Hoffer Sweeps Sprints as Cal Men Take Down USC on the Road

CALIFORNIA VS. SOUTHERN CAL

  • Results
  • Hosted by USC
  • Friday, February 2nd
  • 25 Yards
  • Dual Meet Format

FINAL TEAM SCORES:

  • CAL: 168
  • USC: 123

Freshman standout Ryan Hoffer won multiple events for the Cal Bears as they took down Pac-12 rival USC on Saturday. A tight battle in the 50 free saw 4 Bears break 20 seconds, but Hoffer got there first in 19.79 ahead of teammates Pawel Sendyk (19.82), Justin Lynch (19.84), and Michael Jensen (19.99). Hoffer prevailed again in the 100 free, out-touching Lynch (44.24) and Jensen (44.38) to win it in 44.20.

Hoffer wasn’t the only freshman to pick up a win for the Bears. Bryce Mefford rocked a 1:42.96 in the 200 back to outswim USC’s Patrick Mulcare (1:43.70).

Nick Norman and Andrew Seliskar also contributed winning doubles for the Bears. Norman swept the distance freestyles, posting a 4:26.48 in the 500 free and a 9:04.39 in the 1000 free. Seliskar, who may take a shot at the 200 breast in the post season this time around, dominated the 200 breast in 1:55.52 ahead of USC’s Carsten Vissering (1:59.74). In his 2nd meet back since taking a semester abroad in the fall, Vissering picked up a win of his own with a quick 52.66 in the 100 breast. Seliskar went on to win the 200 IM in 1:45.09.

In addition to his wins, Seliskar also finished 2nd in the 200 free. He trailed USC’s Dylan Carter by about a half a second in the front half, but Carter extended his lead through the back half. At the finish, Carter set a new Pool Record with his 1:33.24. Seliskar was just over a second back in 1:34.47.

Notably absent for USC at this meet was ace sprinter Santo Condorelli. A representative for USC tells SwimSwam that Condorelli is resting his shoulder. His status for tomorrow’s meet is still to be determined.

PRESS RELEASE – CAL:

LOS ANGELES – A trip to Los Angeles gave the Cal men’s swimming and diving team another chance to test itself in a racing environment and another strong team performance yielded a victory as the Bears earned a 168-123 dual meet win over USC at Uytengsu Aquatics Center.

A warm Southern California day provided the backdrop and Cal didn’t take long to heat up when it came to winning races. Daniel CarrConnor HoppeMatthew Josa and Ryan Hoffer got the Bears on the board right away as their 200-yard medley relay time of 1:26.07 provided a win in the opening event.

Cal’s distance swimmers continued to build the team lead with a 1-2-3 finish in the 1,000 free. Nick Norman touched the wall first with a time of 9:04.39, Sean Grieshop followed in second and Ken Takahashi rounded out the Cal contingent in third.

Though USC managed wins in the 200 free, 100 back and 100 breast, Cal continued to score points thanks to its depth. Andrew Seliskar and Michael Jensen finished 2-3 in the 200 free, Zheng Wen QuahBryce Mefford and Carr went 2-3-4 in the 100 back and Hoppe, Carson Sandand Matt Whittle equaled that 2-3-4 showing in the 100 breast.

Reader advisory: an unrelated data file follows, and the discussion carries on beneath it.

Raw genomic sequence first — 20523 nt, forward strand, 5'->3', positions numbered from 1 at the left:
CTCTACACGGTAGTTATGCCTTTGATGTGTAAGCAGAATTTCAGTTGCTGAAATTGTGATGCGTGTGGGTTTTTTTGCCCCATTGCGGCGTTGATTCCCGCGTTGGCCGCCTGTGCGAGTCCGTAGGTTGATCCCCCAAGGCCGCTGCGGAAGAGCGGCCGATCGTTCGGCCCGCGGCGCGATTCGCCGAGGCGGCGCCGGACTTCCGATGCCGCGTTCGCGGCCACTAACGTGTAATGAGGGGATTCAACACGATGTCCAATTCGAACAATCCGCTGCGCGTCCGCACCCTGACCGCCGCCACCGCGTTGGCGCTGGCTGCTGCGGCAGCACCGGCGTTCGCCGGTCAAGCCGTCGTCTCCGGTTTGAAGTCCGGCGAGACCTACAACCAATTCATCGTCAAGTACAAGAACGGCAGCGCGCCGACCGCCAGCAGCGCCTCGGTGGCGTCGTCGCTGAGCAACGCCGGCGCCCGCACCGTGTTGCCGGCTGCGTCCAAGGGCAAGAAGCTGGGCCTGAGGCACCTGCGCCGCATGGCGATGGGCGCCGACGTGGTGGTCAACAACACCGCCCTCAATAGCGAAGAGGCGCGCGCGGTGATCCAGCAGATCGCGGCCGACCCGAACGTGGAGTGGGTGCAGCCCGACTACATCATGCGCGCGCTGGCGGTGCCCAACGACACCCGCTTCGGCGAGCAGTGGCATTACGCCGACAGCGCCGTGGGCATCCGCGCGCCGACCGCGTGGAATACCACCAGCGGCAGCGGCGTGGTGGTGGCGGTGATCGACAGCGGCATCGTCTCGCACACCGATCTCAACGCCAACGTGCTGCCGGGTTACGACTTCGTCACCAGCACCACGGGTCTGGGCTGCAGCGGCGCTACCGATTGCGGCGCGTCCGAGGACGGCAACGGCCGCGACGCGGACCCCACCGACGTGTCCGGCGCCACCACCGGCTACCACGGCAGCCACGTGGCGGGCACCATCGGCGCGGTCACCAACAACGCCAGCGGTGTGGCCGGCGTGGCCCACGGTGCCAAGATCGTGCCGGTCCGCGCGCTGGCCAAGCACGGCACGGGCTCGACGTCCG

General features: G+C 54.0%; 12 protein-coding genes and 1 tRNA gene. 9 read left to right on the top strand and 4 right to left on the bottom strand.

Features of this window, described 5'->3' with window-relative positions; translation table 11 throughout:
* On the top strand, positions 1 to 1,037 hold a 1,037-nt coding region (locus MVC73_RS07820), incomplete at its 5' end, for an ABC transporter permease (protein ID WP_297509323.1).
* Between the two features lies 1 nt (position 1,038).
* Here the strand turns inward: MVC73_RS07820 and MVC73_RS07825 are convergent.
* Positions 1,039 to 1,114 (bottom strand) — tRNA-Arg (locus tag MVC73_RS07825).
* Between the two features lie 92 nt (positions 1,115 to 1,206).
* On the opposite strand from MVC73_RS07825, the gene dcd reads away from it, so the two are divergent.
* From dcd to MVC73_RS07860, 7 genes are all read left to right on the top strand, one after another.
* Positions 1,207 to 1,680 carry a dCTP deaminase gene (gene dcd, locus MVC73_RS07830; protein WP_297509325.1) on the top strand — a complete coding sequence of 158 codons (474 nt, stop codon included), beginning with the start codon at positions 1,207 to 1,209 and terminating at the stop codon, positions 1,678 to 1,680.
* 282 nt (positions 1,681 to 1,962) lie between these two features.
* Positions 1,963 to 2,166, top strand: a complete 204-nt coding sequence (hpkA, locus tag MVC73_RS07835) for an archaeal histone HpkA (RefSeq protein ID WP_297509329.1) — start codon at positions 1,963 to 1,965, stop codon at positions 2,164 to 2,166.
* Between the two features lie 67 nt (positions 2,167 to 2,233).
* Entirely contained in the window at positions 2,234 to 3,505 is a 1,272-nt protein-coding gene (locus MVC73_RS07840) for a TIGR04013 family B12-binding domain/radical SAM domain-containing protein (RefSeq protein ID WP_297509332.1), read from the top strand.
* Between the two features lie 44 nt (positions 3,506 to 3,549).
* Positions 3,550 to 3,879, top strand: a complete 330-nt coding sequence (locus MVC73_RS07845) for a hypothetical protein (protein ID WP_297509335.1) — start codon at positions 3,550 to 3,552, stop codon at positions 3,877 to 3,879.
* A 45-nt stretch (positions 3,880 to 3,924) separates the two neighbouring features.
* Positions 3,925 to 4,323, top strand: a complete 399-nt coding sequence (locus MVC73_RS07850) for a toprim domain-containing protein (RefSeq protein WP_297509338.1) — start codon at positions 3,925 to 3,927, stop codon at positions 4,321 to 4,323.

Cal went into the first break with plenty of momentum thanks to wins in the 200 fly and 50 free. Mike Thomas led a 1-2-3 Cal finish in the 200 fly, finishing in a time of 1:44.96 to edge teammates Josa and Jack Xie. The Bears followed by taking the top four spots in the 50 free as Hoffer (19.79), Pawel SendykJustin Lynch and Jensen scored maximum points in the event.

Once racing resumed, Cal’s sprint crew picked up where they left off with Hoffer clocking a time of 44.20 in the 100 free to earn his second win and Lynch and Jensen rounding out the top three. Freshman Bryce Mefford picked up a win in the 200 back with a time of 1:42.96, Norman secured his own double with a winning time of 4:26.28 in the 500 free, Josa won the 100 fly in 46.64 and Seliskar found the winner’s circle with a time of 1:45.09 in the 200 IM. The Bears capped their victory by going 2-3 in the 400 free relay.

Cal wraps up the 2017-18 dual meet schedule on Feb. 17 when it travels to Stanford for a noon showdown. The postseason gets underway from Feb. 21-24 with the Pac-12 Diving Championships and continues from Feb. 28-March 4 with the Pac-12 Swimming Championships. Both will be held in Federal Way, Wash. The NCAA Zone E Diving Championships are set for March 5-7 in Flagstaff, Ariz. and the NCAA Swimming and Diving Championships will be held March 21-24 at the University of Minnesota.

PRESS RELEASE – USC:

No. 10 USC won five events, including a sweep of the springboards, but fell to No. 1 California, 168-123, Friday (Feb. 2) at the Uytengsu Aquatics Center.

The Trojans lost for the first time this season and drops to 6-1, 2-1. Cal improves to 5-0, 4-0.

Cal edged USC in the opening 200 medley relay, the Bears winning in 1:26.08 to the Trojans’ season-best set by freshman Robert Glinta, juniors Carsten Vissering and Kyle Grissom and senior Ralf Tribuntsov.

The Bears swept the 1000y free, led by Nick Norman‘s 9:04.39. Pawel Furtek led USC in fourth in 9:23.14.

USC’s Dylan Carter nailed down Troy’s first win of the day (the first of three in a row), fighting back Cal’s Andrew Seliskar to win the 200y free in 1:33.24 in a pool record, breaking former Bear Tom Shields’ mark of 1:3370. Trojan freshman Jake Sannem was fourth in 1:37.13.

Glinta followed with a win in the 100y back in 47.28 while Vissering, rounding into form in his second meet of the season, won the 100y breast in USC season-best 52.66. The Bears filled in the next three spots in both races.

Cal countered with sweeps in the 200y fly and the 50y and 100y free. Bear Bryce Mefford won the 200y back in 1:42.96 with USC’s Patrick Mulcare second in 1:43.70, Glinta third (1:44.84).